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Chronic wound care and outcomes among older Veterans using VA and Medicare

Bouldin E, Littman AJ, Rice K, Reiber GE. Chronic wound care and outcomes among older Veterans using VA and Medicare. Poster session presented at: American Geriatrics Society Annual Meeting; 2014 May 16; Orlando, FL.

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Abstract:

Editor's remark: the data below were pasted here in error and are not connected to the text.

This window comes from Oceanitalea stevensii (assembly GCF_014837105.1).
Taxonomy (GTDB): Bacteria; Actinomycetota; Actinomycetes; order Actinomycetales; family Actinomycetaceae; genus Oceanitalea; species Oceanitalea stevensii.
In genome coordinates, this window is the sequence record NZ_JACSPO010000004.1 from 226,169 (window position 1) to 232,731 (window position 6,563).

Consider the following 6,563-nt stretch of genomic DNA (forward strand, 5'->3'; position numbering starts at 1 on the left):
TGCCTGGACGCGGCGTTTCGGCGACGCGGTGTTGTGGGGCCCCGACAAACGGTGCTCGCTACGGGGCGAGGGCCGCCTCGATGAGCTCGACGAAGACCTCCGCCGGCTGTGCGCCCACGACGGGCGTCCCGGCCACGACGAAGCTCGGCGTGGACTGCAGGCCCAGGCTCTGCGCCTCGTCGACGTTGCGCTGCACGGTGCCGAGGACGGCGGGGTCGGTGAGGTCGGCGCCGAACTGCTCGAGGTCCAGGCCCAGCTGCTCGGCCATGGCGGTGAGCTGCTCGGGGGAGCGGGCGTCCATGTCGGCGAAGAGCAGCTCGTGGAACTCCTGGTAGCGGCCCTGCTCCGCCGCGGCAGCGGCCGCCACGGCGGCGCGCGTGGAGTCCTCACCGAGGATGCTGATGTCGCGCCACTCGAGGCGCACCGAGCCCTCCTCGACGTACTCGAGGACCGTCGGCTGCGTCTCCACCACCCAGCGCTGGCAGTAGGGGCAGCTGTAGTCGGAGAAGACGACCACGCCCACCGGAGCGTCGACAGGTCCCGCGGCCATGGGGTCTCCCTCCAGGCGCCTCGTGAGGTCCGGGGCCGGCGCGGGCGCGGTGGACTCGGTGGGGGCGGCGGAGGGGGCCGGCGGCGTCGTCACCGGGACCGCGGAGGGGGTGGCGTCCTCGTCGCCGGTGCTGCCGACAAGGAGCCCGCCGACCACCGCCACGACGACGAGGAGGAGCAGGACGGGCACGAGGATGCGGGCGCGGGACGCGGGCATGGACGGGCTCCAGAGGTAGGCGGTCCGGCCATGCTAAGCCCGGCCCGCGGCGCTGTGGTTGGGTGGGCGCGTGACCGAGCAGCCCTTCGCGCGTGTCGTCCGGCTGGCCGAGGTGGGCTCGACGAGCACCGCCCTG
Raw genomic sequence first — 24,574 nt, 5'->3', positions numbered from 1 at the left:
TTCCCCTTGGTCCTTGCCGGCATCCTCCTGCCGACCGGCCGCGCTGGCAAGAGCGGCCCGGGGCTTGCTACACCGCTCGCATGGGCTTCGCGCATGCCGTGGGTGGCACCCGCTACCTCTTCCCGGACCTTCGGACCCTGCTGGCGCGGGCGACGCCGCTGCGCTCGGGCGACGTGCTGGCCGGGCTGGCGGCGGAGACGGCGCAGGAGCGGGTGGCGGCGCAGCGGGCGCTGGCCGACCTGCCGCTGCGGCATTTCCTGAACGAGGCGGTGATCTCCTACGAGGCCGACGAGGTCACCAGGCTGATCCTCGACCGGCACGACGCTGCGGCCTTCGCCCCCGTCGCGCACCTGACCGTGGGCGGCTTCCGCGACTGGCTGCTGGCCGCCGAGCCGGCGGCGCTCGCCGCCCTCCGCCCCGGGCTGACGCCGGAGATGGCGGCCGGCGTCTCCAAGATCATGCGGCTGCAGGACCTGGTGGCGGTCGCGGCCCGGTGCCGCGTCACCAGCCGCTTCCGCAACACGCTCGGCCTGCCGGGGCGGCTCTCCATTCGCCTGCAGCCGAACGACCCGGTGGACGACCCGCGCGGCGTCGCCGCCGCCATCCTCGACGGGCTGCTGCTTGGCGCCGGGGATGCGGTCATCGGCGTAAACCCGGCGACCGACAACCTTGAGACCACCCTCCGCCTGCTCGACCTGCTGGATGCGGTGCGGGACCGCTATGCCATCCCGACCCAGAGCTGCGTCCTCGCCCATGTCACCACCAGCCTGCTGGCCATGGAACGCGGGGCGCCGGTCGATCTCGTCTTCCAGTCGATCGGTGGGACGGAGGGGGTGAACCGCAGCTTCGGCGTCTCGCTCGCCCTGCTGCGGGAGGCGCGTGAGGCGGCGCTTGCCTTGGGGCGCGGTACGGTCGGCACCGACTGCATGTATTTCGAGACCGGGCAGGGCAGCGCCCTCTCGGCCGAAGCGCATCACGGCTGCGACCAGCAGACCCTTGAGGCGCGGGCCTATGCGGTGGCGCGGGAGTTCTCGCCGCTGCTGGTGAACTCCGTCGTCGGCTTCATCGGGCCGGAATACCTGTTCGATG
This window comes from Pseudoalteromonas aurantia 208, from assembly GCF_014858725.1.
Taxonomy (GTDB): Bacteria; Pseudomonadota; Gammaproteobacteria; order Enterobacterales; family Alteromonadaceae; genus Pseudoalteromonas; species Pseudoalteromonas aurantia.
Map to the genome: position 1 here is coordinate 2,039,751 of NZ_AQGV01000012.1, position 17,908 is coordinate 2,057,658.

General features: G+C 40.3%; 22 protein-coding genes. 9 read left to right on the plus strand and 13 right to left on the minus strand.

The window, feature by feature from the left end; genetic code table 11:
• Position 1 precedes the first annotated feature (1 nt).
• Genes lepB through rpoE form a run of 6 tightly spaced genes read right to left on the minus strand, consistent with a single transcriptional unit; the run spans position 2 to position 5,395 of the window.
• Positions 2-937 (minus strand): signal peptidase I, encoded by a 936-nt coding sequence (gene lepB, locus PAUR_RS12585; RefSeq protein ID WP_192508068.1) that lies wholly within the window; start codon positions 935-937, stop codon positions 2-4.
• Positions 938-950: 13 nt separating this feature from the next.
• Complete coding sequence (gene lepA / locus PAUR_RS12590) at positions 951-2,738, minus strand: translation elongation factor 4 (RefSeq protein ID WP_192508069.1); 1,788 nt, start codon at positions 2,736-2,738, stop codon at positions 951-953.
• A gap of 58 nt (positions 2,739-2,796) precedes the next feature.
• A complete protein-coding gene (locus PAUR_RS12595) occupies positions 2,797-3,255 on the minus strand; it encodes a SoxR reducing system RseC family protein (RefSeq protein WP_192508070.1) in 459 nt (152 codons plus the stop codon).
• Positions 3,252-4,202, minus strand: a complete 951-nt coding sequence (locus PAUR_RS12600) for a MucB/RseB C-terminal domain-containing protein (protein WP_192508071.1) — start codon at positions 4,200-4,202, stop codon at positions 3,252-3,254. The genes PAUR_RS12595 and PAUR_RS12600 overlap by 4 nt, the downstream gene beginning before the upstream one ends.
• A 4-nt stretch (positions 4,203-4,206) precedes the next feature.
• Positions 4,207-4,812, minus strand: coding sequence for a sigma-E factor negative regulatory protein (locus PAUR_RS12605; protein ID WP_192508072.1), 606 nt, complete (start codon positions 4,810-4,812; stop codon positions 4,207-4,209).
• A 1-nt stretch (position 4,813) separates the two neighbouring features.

Chronic wound care and outcomes among older veterans using VA and Medicare Erin Bouldin,1,2 Alyson Littman, 1,2 Kenneth Rice,2 Gayle Reiber1,2 1VA Puget Sound Health Care System, Seattle, WA; 2University of Washington, Seattle, WA Background: An estimated 6.5 million US patients experience chronic wounds annually, most commonly on the lower limbs (LL) of adults with multiple chronic conditions. The Veterans Health Administration (VHA) health care system serves a large population of older adults, among whom the burden of chronic conditions is high. Older Veterans may use the VHA exclusively or in conjunction with Medicare. Dual system use may improve care by increasing options or it may result in poorer outcomes because of fragmented care. The purpose of this study was to assess whether guideline-concordant care and outcomes among older Veterans with chronic LL wounds vary by dual use. Methods: This retrospective cohort study was conducted in the VA's Northwest Health Network, VISN 20, and included 156 Veterans age 65 and older who had incident chronic LL wounds between October 1, 2006 and September 30, 2007. An ulcer was considered chronic if it did not heal (completely re-epithelialize) within 30 days of the first VHA treatment visit. All wounds were identified through VHA medical record visit notes and followed for up to one year. Medicare administrative files were searched to identify dual care during the wound interval. Guideline-concordant care was measured as the percent of VHA visits during which a wound was treated according to evidence-based guidelines for sharp debridement, moist wound healing, and infection assessment. We used competing risks proportional hazards models to calculate hazard rates for wound healing, treating amputation and death as competing risks, and adjusted for variables known to be associated with wound outcomes and dual use. Results: Among the 156 Veterans included in the study, 121 (77%) received exclusive VHA wound care and 35 (23%) were VHA-Medicare dual wound care users. Dual users had marginally higher prevalence of chronic conditions (diabetes, peripheral vascular disease, and heart disease) at baseline but were otherwise similar to VHA-exclusive users. Sharp debridement, moist wound healing, and infection assessment were done at 26%, 51%, and 75% of visits for dual users and 23%, 45%, and 69% of visits for exclusive VHA users. After adjusting for age, rural residence, chronic health conditions, wound severity, and evidence-based guideline concordant care, the hazard ratio (HR) for wound healing within one year among dual users was 0.22 that for VHA-exclusive users (HR = 0.22, 95%CI:0.12-0.39, p < 0.001). Conclusions: VHA-Medicare dual system wound care use was associated with significantly poorer wound healing compared to single system (VHA-exclusive) wound care use. This association was not explained by variation in the quality of VHA wound care across users. The mechanism for the association is unclear and factors including Medicare guideline-concordance, inter-system provider coordination, and patient-level factors including adherence should be investigated. Health care providers need to be aware of dual use across systems and its potentially negative impact on wound outcomes. Supported by: VA Health Services Research and Development IBA 09-061 Contact: Erin.Bouldin@va.gov; 206-277-4157





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